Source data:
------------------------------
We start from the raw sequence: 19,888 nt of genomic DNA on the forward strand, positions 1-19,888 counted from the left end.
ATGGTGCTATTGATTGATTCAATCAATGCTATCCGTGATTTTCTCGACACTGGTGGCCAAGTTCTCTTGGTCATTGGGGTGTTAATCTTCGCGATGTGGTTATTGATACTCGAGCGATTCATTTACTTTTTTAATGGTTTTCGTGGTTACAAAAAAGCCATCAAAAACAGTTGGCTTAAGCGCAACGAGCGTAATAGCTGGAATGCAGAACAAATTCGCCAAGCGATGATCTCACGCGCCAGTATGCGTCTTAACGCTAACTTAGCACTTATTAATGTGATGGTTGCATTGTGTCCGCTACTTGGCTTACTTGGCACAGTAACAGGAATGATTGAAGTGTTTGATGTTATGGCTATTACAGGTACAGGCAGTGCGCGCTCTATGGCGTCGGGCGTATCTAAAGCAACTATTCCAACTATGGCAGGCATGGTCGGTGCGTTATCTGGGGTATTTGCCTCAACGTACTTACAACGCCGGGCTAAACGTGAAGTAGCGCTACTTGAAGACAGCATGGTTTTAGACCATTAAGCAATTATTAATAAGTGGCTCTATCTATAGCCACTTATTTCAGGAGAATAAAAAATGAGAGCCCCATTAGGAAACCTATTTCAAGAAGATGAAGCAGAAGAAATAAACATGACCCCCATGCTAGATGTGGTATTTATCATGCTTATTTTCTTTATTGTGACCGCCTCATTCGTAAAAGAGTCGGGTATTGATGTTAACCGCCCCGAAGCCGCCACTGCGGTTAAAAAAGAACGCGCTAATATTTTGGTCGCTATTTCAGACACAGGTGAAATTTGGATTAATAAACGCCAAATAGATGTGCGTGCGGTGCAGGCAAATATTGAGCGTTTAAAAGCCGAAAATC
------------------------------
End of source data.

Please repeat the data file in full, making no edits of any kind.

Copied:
We start from the raw sequence: 19,888 nt of genomic DNA on the forward strand, positions 1-19,888 counted from the left end.
ATGGTGCTATTGATTGATTCAATCAATGCTATCCGTGATTTTCTCGACACTGGTGGCCAAGTTCTCTTGGTCATTGGGGTGTTAATCTTCGCGATGTGGTTATTGATACTCGAGCGATTCATTTACTTTTTTAATGGTTTTCGTGGTTACAAAAAAGCCATCAAAAACAGTTGGCTTAAGCGCAACGAGCGTAATAGCTGGAATGCAGAACAAATTCGCCAAGCGATGATCTCACGCGCCAGTATGCGTCTTAACGCTAACTTAGCACTTATTAATGTGATGGTTGCATTGTGTCCGCTACTTGGCTTACTTGGCACAGTAACAGGAATGATTGAAGTGTTTGATGTTATGGCTATTACAGGTACAGGCAGTGCGCGCTCTATGGCGTCGGGCGTATCTAAAGCAACTATTCCAACTATGGCAGGCATGGTCGGTGCGTTATCTGGGGTATTTGCCTCAACGTACTTACAACGCCGGGCTAAACGTGAAGTAGCGCTACTTGAAGACAGCATGGTTTTAGACCATTAAGCAATTATTAATAAGTGGCTCTATCTATAGCCACTTATTTCAGGAGAATAAAAAATGAGAGCCCCATTAGGAAACCTATTTCAAGAAGATGAAGCAGAAGAAATAAACATGACCCCCATGCTAGATGTGGTATTTATCATGCTTATTTTCTTTATTGTGACCGCCTCATTCGTAAAAGAGTCGGGTATTGATGTTAACCGCCCCGAAGCCGCCACTGCGGTTAAAAAAGAACGCGCTAATATTTTGGTCGCTATTTCAGACACAGGTGAAATTTGGATTAATAAACGCCAAATAGATGTGCGTGCGGTGCAGGCAAATATTGAGCGTTTAAAAGCCGAAAATC